Biography of Jean Piaget | Swiss constructivist psychologist.

(Neuchâtel, Switzerland, 1896 - Geneva, 1980) Swiss constructivist psychologist whose detailed studies on the child's intellectual and cognitive development exerted a momentous influence on evolutionary psychology and modern teaching. Jean Piaget graduated and received his doctorate in biology at the University of his native city (1918). From 1919 he started his work in psychological institutions in Zurich and Paris, where he developed his theory about the nature of knowledge.

Jean Piaget
He published several studies on child psychology, and based primarily on the growth of children, developed a theory of intelligence sensorimotor describing the spontaneous development of practical intelligence, based on the action, which is formed from the emerging concepts that has the child's permanent objects in the space, time and the cause. For Piaget, the principles of logic begin to develop before the language and are generated through the baby's sensory and motor actions in interaction with the environment. Piaget established a series of successive stages in the development of intelligence:
1 stage of intelligence sensorimotor or practical, basic affective regulations and the first external fixations of affectivity. This stage is the period of infant and lasts until the age of one year and half or two years; it predates the development of language and thought itself.
2 Stadium of intuitive intelligence, spontaneous inter-individual feelings and social relations of submission to the adult. This stage ranges from two to seven years. Preoperative thinking was born in her: the child may represent the movements without running them; It is the time of symbolic play and of selfishness, and from four years of intuitive thinking.
3 Stadium of intellectual operations concrete, the feelings of moral and social cooperation and the beginning of the logic. This stage comprises of seven once-doce years.

Jean Piaget
4. stage of abstract intellectual operations, the formation of the personality and the intellectual and affective inclusion in society of adults (adolescence). Although Piaget established, for each of these stages, the corresponding ages should not take such constraints rigidly; rhythm varies from one child to another, and certain features of these stages may overlap at any given time.
Piaget conceived intellectual development as the result of an interaction of the child with the means, excluding biological maturation or mere environmental influence as unique conditions for such development. Inception harmonize into a coherent theory neurobiological growth and influence of the social and cultural life with the development of intelligence, stressing the interrelationship between such phenomena.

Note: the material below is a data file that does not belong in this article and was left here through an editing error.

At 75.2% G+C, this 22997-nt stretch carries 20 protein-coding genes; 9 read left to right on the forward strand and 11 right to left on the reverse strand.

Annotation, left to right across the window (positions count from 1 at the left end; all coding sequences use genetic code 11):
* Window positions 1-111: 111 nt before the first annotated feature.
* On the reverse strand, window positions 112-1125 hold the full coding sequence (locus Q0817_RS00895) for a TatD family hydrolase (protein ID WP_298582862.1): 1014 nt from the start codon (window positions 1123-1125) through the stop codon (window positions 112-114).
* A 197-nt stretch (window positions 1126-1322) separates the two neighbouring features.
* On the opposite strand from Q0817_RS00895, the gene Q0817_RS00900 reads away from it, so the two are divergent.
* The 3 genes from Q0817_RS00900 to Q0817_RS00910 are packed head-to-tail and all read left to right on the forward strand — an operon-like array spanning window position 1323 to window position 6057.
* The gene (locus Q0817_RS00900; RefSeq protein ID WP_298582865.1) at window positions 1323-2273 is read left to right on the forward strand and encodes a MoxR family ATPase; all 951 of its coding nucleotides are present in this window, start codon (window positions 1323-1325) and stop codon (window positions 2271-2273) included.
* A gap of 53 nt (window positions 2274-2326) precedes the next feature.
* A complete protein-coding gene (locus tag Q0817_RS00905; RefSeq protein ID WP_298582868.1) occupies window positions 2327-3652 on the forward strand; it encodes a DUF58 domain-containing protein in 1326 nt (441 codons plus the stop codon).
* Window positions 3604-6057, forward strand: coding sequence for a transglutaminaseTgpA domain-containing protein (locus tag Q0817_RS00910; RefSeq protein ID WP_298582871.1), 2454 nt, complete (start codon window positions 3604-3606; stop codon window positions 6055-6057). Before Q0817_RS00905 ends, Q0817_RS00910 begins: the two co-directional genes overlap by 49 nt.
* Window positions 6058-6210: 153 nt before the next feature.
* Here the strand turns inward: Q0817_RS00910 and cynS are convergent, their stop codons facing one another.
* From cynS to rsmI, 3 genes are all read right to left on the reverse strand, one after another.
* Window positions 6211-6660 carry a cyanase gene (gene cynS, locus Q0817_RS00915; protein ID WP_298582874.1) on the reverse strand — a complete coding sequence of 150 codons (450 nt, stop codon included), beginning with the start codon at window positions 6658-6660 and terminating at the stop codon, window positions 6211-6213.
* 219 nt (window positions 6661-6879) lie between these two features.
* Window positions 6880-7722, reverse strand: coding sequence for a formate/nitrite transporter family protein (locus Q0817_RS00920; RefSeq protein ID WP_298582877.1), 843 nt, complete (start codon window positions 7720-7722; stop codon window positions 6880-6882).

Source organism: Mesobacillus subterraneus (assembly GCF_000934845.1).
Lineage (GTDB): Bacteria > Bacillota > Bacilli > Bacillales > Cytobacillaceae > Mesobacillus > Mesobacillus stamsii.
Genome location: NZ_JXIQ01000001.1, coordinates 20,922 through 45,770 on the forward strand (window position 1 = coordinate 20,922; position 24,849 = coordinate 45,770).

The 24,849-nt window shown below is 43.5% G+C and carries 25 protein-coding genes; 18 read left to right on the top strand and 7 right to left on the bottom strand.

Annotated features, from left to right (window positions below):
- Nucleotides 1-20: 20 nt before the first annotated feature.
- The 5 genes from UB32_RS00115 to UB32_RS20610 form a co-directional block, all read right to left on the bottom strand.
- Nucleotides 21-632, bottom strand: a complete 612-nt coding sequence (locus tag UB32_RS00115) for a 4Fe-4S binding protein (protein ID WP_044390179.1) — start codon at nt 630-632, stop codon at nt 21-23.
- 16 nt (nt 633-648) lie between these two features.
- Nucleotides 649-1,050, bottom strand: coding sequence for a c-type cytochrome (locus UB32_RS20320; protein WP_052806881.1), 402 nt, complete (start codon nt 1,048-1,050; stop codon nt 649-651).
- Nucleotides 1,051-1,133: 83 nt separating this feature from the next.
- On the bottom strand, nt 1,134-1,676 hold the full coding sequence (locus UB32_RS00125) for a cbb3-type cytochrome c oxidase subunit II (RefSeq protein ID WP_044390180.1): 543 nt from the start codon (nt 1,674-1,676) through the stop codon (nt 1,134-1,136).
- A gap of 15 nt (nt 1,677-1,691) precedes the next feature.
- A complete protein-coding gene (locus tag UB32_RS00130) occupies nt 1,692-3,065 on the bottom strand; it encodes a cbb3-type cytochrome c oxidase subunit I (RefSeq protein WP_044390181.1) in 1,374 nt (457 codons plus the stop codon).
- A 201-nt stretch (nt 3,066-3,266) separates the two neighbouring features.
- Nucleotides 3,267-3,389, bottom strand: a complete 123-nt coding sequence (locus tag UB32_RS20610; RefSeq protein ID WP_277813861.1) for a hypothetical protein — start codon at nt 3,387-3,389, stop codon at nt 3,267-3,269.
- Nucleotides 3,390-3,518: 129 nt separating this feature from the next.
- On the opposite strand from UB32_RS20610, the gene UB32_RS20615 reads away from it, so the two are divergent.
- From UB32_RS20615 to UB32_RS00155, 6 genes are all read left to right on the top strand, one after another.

In this sense are fundamental concepts of schema, adaptation and Organization, that govern the process of acquiring knowledge in all stages and result from the need for everyone to understand the world that surrounds him. New experiences or information received is obligated to adapt the schemes of previous knowledge: such adaptation, which is divided into sub-processes of information assimilation and accommodation to schemes or previous cognitive structures, flows into the learning. And, as a result, the Organization or categorization process and systematization of knowledge (in fact, the reorganization) is constant.
Jean Piaget: "knowledge is the integration of the object in a previous structure of the subject."
Jean Piaget also studied moral development of the child, pointing out that moral autonomy is acquired around age seven. Previously, the child is subjected to calls pressure relationships by adults, imposed its rules and mandates with threat of punishment; It is the so-called moral obligation. From that age, with the development of partnerships among equals is passed to the stadium of moral reciprocity: the tax duty is replaced with standards that are recognized as good acceptance and respect for others; the sense of good and the liability arise.
Multiple studies of Piaget, over more than half a century, menbers in a huge written production that includes a large number of articles and books. Language and thinking in the child (1923), representation of the world in the child (1926), the birth of intelligence in the child (1936), the psychology of intelligence (1947), Treaty of logic (1949), Introduction to genetic epistemology (1950), six studies of Psychology (1964), memory and intelligence (1968) and the development of thinking (1975) are the most important works of Piaget.
Jean Piaget occupies one of the most important places of contemporary psychology and, without a doubt, the most prominent in the field of child psychology; no scholar described in much detail and rigour the maturation process that occurs between birth and adolescence. The universities of Harvard, Paris, Brussels and Rio de Janeiro was awarded the title of doctor honoris causa.
Extracted from the website: Biografías y Vidas
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